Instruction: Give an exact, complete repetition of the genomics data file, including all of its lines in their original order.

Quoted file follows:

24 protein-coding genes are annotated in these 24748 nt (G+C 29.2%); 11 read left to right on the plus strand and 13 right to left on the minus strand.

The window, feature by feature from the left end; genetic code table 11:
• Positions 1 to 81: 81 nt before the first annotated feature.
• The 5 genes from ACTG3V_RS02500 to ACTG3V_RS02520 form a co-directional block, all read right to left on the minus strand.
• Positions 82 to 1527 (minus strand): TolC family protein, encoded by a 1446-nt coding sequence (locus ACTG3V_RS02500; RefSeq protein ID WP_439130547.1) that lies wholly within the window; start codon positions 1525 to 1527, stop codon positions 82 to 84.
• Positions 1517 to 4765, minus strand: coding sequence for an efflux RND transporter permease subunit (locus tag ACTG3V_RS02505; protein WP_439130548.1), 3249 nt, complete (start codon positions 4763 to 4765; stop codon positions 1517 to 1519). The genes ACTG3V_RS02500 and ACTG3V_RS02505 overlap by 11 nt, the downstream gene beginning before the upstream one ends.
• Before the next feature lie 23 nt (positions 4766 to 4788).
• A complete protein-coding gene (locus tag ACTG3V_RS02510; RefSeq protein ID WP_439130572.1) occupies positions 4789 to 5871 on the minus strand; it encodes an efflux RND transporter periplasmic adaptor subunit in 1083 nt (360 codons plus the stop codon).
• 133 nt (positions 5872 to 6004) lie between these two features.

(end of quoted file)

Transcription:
24 protein-coding genes are annotated in these 24748 nt (G+C 29.2%); 11 read left to right on the plus strand and 13 right to left on the minus strand.

The window, feature by feature from the left end; genetic code table 11:
• Positions 1 to 81: 81 nt before the first annotated feature.
• The 5 genes from ACTG3V_RS02500 to ACTG3V_RS02520 form a co-directional block, all read right to left on the minus strand.
• Positions 82 to 1527 (minus strand): TolC family protein, encoded by a 1446-nt coding sequence (locus ACTG3V_RS02500; RefSeq protein ID WP_439130547.1) that lies wholly within the window; start codon positions 1525 to 1527, stop codon positions 82 to 84.
• Positions 1517 to 4765, minus strand: coding sequence for an efflux RND transporter permease subunit (locus tag ACTG3V_RS02505; protein WP_439130548.1), 3249 nt, complete (start codon positions 4763 to 4765; stop codon positions 1517 to 1519). The genes ACTG3V_RS02500 and ACTG3V_RS02505 overlap by 11 nt, the downstream gene beginning before the upstream one ends.
• Before the next feature lie 23 nt (positions 4766 to 4788).
• A complete protein-coding gene (locus tag ACTG3V_RS02510; RefSeq protein ID WP_439130572.1) occupies positions 4789 to 5871 on the minus strand; it encodes an efflux RND transporter periplasmic adaptor subunit in 1083 nt (360 codons plus the stop codon).
• 133 nt (positions 5872 to 6004) lie between these two features.